Comprehensible input

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Comprehensible input

Postby jimisgek » 30 Mar 2012, 09:10

I've been reading a lot about comprehensible input. From what I've read, I believe the only way to really improve and consolidate my grammar and vocabulary is to listen. My plan is to use every bit of time throughout the day to listen to a wide range of sources.

The question is what should I be listening to?

I've heard it quoted that you should listen to something that you understand 60 to 80% of. This is quite hard to gauge. I've been listening to the news which I enjoy, but I think I'm probably more like 50% depending on the content. I've been listening to childrens stories and picking up a lot of vocabulary because I understand a lot of it but, it varies. I've also been listening to as many textbook recordings as I can get my hands on. This seems to be really good because it's easy to find your level and there is a big overlap of vocabulary however, the recordings are often quite unnatural and I'm thinking that I might be better off listening to real conversations.

Any advice would be welcomed.
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Re: Comprehensible input

Postby ironlady » 30 Mar 2012, 10:00

60 to 80% is nowhere close to what you need to acquire language as a beginner. Try 90% and up -- 100% being optimal.

The answer is, there are few places you can get this sort of input. A good CI-based tutor or teacher will do it, but they are difficult to find in Taiwan, where people tend to teach traditionally. Podcasts are not really highly comprehensible for the most part.

This is the common problem with most of the "less commonly taught languages" and CI approaches -- there's not much out there. We're making materials as fast as we can but the other problem with that is the lack of a broad market. It takes a lot of time and money to produce good materials, and if there's no return or very little return, there's not much incentive to do a really polished product that's usable by someone else, as opposed to scribbling some notes in the margin to use next year when you teach the same thing again.

Maryknoll was sort of interested in this approach in the past for Taiwanese -- it would have been nice, but it never went anywhere. I doubt you could get Shi-Da to even think about it for Mandarin. :loco:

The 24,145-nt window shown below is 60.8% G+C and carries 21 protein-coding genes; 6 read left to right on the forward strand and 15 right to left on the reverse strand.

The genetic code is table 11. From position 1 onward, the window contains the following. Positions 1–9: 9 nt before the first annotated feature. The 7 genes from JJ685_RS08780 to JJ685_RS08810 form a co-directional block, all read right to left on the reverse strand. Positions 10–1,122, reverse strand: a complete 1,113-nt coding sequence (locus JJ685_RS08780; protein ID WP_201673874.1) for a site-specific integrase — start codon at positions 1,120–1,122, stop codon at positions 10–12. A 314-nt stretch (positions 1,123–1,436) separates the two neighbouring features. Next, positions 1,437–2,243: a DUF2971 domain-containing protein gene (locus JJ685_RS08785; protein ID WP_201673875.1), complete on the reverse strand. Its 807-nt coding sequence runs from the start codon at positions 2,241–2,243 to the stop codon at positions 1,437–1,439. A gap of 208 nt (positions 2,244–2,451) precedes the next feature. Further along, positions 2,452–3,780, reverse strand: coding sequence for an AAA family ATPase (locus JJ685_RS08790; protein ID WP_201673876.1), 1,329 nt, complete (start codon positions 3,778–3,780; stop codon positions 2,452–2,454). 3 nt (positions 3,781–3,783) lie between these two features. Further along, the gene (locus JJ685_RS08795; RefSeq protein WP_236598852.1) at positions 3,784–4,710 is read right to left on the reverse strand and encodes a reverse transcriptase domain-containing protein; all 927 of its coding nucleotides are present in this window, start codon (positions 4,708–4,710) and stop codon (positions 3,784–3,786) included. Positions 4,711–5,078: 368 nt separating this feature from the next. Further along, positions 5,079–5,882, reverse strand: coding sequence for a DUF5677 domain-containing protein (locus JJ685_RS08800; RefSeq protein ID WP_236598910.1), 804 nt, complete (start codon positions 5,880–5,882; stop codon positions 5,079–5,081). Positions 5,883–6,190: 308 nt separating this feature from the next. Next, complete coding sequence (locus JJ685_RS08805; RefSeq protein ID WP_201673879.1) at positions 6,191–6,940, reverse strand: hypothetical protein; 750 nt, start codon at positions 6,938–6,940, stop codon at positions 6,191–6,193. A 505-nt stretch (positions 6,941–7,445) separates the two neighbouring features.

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Re: Comprehensible input

Postby jimisgek » 30 Mar 2012, 20:34

So what would you suggest I do as far as listening material. Considering I'm at an intermediate level (just finishing practical audiovisual Chinese book 4) do I still need to be aiming for 90% plus understanding in anything I listen to? At the moment I'm at a language school but was thinking of hiring a private teacher. Can you recommend anyone?

I've got a couple of really good language exchange partners. Can you make any suggestions as to how to make the most of the time I spend doing language exchange?

Thanks for all your help :)
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Re: Comprehensible input

Postby ironlady » 30 Mar 2012, 22:13

How automatically and accurately do you know all the "patterns" and to a lesser extent the vocabulary that have been presented in the AVC series? That's the key question.

If you have them completely, totally, to the "they woke me up with a flashlight in my face at 3 am and I could still use the 'ba' construction correctly without thinking about it'" level, then you can probably deal with less comprehensible materials, because the structural competence you have will fill in (just like a native speaking child learns more vocab after acquiring all the grammar of the language).

If you just "know" them (memorized), or have to pause and think when you apply or decode the patterns, then you would benefit from material that is more comprehensible. The purpose of CI at the early stages is to get the correct grammar of the language into the learner's head where it functions unconsciously and correctly. Most students who get out of the AV series don't *really* know all those patterns -- they've "covered" them. But the boredom factor means that people want to "go on" and do new things, and false beginners/false intermediates are difficult to teach for that reason.
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Re: Comprehensible input

Postby JimmyTheSaint » 02 Apr 2012, 22:00

jimisgek wrote:So what would you suggest I do as far as listening material. Considering I'm at an intermediate level (just finishing practical audiovisual Chinese book 4) do I still need to be aiming for 90% plus understanding in anything I listen to?


My level's similar to yours. I recommend trying chineselearnonline.com (discussed and compared a bit to Chinese Pod and Popup Chinese in another thread). It's scripted, so the delivery's not natural, and the topics aren't entertaining, but if fluency with mundane stuff is your goal, it's the most immersive I've found at this level. Their systematically varied speaking speeds also help. Starting at level 3, they just keep rattling on in Chinese, and my comprehension stayed above 90% through level 6. With level 7, I'd say I've dropped to 70%-80% comprehension. I mean on the first listening, of course. I've gone back and reviewed some lessons for passive listening while riding the bus, etc., and that background listening has shown I've actually acquired new stuff, I guess because they're systematic about repeating and reusing vocabulary in a way the other two web sites aren't.
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